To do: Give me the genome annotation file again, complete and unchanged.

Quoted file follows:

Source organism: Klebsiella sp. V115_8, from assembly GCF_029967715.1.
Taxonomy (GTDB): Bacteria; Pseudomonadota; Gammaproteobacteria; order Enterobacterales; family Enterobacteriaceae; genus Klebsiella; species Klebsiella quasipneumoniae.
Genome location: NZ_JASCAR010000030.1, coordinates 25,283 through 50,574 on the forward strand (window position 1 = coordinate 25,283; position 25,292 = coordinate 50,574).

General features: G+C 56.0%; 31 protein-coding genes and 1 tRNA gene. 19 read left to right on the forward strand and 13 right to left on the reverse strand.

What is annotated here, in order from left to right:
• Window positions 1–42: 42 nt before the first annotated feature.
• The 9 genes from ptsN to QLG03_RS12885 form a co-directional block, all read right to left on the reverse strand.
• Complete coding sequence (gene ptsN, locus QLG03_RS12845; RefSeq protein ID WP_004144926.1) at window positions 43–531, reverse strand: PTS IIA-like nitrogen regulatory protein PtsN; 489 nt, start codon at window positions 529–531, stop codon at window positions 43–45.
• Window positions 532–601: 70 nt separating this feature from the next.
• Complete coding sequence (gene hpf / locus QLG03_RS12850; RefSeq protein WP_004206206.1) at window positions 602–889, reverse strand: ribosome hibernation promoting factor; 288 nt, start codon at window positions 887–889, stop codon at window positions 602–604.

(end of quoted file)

Source organism: Klebsiella sp. V115_8, from assembly GCF_029967715.1.
Taxonomy (GTDB): Bacteria; Pseudomonadota; Gammaproteobacteria; order Enterobacterales; family Enterobacteriaceae; genus Klebsiella; species Klebsiella quasipneumoniae.
Genome location: NZ_JASCAR010000030.1, coordinates 25,283 through 50,574 on the forward strand (window position 1 = coordinate 25,283; position 25,292 = coordinate 50,574).

General features: G+C 56.0%; 31 protein-coding genes and 1 tRNA gene. 19 read left to right on the forward strand and 13 right to left on the reverse strand.

What is annotated here, in order from left to right:
• Window positions 1–42: 42 nt before the first annotated feature.
• The 9 genes from ptsN to QLG03_RS12885 form a co-directional block, all read right to left on the reverse strand.
• Complete coding sequence (gene ptsN, locus QLG03_RS12845; RefSeq protein ID WP_004144926.1) at window positions 43–531, reverse strand: PTS IIA-like nitrogen regulatory protein PtsN; 489 nt, start codon at window positions 529–531, stop codon at window positions 43–45.
• Window positions 532–601: 70 nt separating this feature from the next.
• Complete coding sequence (gene hpf / locus QLG03_RS12850; RefSeq protein WP_004206206.1) at window positions 602–889, reverse strand: ribosome hibernation promoting factor; 288 nt, start codon at window positions 887–889, stop codon at window positions 602–604.